The three main palatability characteristics of beef are flavor, tenderness and juiciness (Savell 1987, Lyford 2010, McBee 1967), with tenderness and juiciness being primarily physical properties. Noticeable differences in tenderness and juiciness occur after cooking, and there are numerous studies to support the effects cooked degree of doneness (DOD) and marbling have on all three palatability characteristics (Lorenzen et al., 1999; Campion, Crouse, & Dikeman 1975). During cooking, heat changes beef through moisture loss, fat migration and protein degradation (Jones et al., 1992). Moisture and fat transfer heat differently (Cross 2006), but the impact of beef composition or quality grade on beef thermal properties are currently unclear. This project was conducted to establish a baseline of the physical and thermal properties of raw beef steaks within different quality grades.
Tests to evaluate the physical and thermal properties of different raw beef strip steaks from USDA Prime, Low Choice and Standard grades were conducted at 39°F. Texture was evaluated through measurements for tenderness, chewiness, hardness, resilience and springiness were collected. Meanwhile, steak thermal dynamics (heat transfer behavior) and protein degradation were measured. The primary proteins measured in this study were the contractile proteins of myosin and actin, as well as the proteins found within the sarcoplasm. Of all the measurements collected, four were determined to have statistical differences: hardness, resilience, springiness and the degradation of myosin and sarcoplasmic proteins.
Among the textural results, hardness is the peak force of the first compression or bite, resilience is the ability for the sample to return to its original shape and structure, and springiness is how well a product’s resilience holds up over time. Prime steaks had a greater (P < .05) hardness and resilience when compared with Standard steaks. Conversely, Standard steaks had a greater (P < .05) springiness compared with Prime steaks. These tests were conducted on raw steak, so no lipids or proteins had been altered with cooking. Few quality grade differences in textural properties of raw steaks implies that the majority of quality grade’s influence on texture occurs after cooking. However, protein degradation results revealed that quality grade differences occurred prior to cooking.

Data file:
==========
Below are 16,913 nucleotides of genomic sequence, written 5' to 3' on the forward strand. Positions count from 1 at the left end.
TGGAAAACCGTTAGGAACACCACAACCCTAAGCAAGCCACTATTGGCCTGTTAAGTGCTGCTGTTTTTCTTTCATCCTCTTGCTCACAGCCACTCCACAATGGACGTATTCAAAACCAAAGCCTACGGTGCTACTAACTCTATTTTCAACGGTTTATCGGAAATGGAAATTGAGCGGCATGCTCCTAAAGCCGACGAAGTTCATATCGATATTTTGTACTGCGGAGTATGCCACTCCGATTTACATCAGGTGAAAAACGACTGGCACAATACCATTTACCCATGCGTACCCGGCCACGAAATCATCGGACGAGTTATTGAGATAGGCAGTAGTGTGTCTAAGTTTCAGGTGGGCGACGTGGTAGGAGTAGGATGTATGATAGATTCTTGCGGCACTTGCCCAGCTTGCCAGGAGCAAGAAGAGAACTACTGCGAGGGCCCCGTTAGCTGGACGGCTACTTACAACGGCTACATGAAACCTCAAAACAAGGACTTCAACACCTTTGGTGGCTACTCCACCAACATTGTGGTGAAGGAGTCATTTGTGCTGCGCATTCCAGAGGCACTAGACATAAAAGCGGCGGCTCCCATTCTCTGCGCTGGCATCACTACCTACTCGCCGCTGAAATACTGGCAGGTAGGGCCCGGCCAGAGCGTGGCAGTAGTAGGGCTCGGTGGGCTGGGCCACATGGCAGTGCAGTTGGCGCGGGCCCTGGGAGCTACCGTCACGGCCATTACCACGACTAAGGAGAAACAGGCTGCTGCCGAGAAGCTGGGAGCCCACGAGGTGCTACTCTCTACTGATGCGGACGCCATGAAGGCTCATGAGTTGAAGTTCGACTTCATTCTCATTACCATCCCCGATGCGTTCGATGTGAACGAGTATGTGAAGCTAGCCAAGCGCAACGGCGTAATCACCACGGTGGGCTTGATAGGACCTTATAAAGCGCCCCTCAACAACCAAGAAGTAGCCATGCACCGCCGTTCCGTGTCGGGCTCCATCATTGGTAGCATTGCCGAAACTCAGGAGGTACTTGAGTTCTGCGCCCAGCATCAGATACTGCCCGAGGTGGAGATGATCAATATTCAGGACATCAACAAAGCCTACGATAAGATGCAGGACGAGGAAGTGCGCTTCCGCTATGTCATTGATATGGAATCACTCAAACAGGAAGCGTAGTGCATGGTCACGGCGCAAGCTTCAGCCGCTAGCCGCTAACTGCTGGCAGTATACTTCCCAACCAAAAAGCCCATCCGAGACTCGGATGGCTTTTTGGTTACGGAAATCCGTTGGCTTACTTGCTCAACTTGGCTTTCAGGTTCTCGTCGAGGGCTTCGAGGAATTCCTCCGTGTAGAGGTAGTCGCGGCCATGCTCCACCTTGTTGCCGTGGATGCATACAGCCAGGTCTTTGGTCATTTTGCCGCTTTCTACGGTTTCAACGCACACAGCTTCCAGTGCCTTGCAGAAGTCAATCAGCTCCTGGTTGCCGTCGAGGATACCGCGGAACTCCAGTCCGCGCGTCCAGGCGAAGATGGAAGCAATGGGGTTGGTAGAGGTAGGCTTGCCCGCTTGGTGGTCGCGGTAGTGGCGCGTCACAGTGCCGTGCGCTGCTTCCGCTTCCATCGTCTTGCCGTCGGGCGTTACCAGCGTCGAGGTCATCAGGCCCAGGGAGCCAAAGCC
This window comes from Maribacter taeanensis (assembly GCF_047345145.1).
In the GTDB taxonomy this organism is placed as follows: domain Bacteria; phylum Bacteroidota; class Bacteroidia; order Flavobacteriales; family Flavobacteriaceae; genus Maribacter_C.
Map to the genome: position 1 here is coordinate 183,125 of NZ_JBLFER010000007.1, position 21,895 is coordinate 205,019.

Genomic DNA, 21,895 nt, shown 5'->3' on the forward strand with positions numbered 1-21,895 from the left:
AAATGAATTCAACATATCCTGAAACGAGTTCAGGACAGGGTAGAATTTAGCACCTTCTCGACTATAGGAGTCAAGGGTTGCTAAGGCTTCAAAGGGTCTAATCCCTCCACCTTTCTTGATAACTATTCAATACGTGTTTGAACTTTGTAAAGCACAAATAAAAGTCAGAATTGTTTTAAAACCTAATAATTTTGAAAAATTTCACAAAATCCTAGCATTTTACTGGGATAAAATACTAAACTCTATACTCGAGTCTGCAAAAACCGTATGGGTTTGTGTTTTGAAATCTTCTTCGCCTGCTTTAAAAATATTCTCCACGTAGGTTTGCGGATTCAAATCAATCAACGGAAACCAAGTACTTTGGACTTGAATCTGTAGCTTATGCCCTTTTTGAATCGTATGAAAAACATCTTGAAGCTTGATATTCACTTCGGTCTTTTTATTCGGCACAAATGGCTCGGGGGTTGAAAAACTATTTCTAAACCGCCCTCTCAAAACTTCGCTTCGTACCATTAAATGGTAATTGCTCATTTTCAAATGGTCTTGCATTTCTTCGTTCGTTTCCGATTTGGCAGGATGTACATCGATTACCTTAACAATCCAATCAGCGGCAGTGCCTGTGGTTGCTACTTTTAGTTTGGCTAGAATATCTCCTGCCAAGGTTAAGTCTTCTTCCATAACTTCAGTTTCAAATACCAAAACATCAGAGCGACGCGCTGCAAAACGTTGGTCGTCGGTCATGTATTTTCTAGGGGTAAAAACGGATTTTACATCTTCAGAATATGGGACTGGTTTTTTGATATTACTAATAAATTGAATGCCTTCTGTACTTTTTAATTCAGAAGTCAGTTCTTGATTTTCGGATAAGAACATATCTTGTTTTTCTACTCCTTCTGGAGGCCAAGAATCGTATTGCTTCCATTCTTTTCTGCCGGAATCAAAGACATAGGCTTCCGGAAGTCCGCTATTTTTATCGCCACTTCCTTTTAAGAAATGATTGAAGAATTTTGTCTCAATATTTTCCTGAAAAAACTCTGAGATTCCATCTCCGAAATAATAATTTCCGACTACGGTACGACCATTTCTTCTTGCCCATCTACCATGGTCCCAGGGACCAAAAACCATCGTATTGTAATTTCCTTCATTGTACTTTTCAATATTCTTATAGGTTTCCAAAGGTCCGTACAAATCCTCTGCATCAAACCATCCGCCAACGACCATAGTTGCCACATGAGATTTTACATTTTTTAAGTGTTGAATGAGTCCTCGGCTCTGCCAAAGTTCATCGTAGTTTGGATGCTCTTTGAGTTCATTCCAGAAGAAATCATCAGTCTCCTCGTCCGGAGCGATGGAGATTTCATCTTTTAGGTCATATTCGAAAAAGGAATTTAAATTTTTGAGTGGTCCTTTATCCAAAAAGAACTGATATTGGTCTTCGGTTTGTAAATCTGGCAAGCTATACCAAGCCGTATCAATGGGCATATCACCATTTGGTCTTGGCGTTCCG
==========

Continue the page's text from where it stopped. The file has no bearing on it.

Protein degradation is an exothermic reaction, meaning it is a chemical reaction that releases energy. The enthalpy of such a reaction is a measurement of the change in energy during the reaction. This change in energy is used as an indication of the heat required to break down proteins. Results indicated that myosin and sarcoplasmic proteins collected from the center of Standard steaks had lower (P < .05) enthalpy during degradation than myosin and sarcoplasmic proteins found in the center of Prime or Low Choice steaks. Meaning that there was less change in energy when the myosin and sarcoplasmic proteins from the center of Standard steaks were degraded in comparison to the degradation of Prime or Low Choice steaks. This difference could impact a number of factors such as cooking rate or gelation of proteins. The cause of this variance is unclear, but the difference is significant.
While protein degradation may not be directly affected by variances in marbling, there could be differences to the proteins within steaks of the different quality grades. Previous research has shown the myosin type and quantity has a moderate effect on tenderness (Klont et.al, 1998, Sazili et.al, 2005). This data suggests that varied amounts of marbling may affect raw steak hardness, resilience and springiness, and may also be related to changes in protein structural properties.
This just skims the surface of understanding what contributes to beef palatability. Further study will include progressive cooking of steaks to different internal temperatures to better understand the impacts of marbling and DOD on the physical and thermal properties of beef. Once these parameters are understood improved processing and cooking procedures may be outlined to maximize palatability. NP
*Department of Nutrition, Dietetics and Food Sciences, Utah State University Extension
**Department of Mechanical and Aerospace Engineering, Utah State University, Logan, Utah, 84322
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